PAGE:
In 1940, Spruce accepted a position as instructor in life drawing and creative design at the University of Texas at Austin. He became a full professor and, from 1949 to 1951, served as chairman of the art department. He retired as professor emeritus in 1974.

Spruce continued to exhibit his paintings throughout the 1940s and 1950s. A retrospective of his work was held at the DMFA in 1958, and, in 1959, a traveling exhibition of his art funded by the Ford Foundation toured much of the United States, including stops in three Arkansas cities: Fort Smith (Sebastian County), Batesville (Independence County), and Fayetteville (Washington County). In 1958, he was also honored with the first portfolio of the Blaffer Series on Texas Art. He exhibited less frequently in the 1960s and especially the 1970s, when he spent time caring for his ailing wife, but his output increased in the 1980s and 1990s.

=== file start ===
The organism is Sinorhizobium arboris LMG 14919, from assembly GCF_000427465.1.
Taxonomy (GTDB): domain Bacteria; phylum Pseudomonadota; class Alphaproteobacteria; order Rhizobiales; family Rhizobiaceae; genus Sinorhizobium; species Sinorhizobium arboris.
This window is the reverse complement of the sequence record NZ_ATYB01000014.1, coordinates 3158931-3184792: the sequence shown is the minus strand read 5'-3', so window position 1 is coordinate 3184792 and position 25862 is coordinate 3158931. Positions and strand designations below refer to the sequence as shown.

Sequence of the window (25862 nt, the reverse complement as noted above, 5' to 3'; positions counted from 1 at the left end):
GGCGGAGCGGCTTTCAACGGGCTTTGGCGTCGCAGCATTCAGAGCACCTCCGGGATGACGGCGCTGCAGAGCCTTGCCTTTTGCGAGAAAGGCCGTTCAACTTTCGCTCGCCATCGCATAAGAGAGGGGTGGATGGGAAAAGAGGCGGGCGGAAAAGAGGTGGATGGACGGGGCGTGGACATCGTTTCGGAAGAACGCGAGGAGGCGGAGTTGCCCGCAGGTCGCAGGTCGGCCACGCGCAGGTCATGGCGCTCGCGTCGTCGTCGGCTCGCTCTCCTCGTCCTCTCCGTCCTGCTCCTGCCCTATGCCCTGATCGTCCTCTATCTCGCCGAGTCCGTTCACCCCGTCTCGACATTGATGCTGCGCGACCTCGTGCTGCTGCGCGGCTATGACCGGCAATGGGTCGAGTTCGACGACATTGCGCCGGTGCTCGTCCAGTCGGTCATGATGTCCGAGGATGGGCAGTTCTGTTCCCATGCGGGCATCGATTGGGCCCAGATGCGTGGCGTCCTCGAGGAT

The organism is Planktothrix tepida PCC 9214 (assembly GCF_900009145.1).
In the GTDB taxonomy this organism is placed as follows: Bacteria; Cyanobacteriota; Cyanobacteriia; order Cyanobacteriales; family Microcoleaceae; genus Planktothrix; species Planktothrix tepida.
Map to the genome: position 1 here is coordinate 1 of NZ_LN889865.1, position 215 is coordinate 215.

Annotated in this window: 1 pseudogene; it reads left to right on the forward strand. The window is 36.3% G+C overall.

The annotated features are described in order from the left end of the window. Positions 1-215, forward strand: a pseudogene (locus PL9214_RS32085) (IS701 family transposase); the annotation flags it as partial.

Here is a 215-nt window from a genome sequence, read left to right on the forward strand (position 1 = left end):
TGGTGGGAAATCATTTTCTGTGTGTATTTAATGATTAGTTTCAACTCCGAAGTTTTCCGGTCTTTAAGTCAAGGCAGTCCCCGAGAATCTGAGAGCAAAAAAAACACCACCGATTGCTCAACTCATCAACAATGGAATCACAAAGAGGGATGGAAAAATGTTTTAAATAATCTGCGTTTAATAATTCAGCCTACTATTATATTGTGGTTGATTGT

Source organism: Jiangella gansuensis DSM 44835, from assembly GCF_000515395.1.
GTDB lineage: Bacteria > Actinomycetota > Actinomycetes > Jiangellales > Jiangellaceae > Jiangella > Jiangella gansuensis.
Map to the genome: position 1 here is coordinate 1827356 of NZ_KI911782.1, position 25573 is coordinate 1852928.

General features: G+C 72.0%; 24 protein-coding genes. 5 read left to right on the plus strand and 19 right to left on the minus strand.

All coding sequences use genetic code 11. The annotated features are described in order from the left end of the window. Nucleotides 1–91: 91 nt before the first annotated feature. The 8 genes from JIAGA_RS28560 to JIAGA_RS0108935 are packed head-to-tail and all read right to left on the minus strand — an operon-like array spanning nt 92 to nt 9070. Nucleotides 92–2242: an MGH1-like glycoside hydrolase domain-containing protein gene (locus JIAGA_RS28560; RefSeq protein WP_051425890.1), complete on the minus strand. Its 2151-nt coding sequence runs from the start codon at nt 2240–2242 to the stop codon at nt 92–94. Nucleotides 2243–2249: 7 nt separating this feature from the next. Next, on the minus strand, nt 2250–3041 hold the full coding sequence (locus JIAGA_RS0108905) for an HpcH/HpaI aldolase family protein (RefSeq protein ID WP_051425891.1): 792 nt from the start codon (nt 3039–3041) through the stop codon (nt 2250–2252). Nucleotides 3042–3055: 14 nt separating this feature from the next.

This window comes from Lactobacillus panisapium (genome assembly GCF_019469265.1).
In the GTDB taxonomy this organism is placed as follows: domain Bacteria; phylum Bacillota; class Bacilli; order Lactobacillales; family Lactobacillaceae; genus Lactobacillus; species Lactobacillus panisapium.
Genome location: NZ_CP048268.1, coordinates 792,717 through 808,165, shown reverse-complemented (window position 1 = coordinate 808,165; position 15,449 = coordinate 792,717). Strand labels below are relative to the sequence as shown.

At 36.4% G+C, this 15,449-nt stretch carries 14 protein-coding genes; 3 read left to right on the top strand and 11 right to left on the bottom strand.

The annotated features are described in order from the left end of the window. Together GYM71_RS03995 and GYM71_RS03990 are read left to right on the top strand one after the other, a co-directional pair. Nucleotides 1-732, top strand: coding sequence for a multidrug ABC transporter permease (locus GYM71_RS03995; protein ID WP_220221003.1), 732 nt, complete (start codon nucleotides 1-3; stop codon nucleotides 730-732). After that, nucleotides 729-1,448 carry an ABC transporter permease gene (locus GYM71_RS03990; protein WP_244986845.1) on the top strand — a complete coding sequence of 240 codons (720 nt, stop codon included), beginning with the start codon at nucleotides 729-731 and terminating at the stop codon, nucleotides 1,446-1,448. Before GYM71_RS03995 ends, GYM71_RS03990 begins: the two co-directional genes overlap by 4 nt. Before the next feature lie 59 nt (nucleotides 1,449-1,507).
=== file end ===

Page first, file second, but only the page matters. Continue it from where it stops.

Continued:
Although many of his early paintings were based on scenes in the Ozarks, for the majority of his career, Spruce concentrated on the landscape of his adopted state of Texas. He worked primarily in the Hill Country, Big Bend Area, Gulf Coast, and West Texas. He primarily used a style known as expressionism. As an expressionist, he sought to capture not an exact likeness of his subject but rather to evoke his feelings in response to a specific scene. He also incorporated elements of cubism and surrealism in some works and experimented briefly with nonobjective abstraction. Spruce’s early work was about form, and later work focused more on color.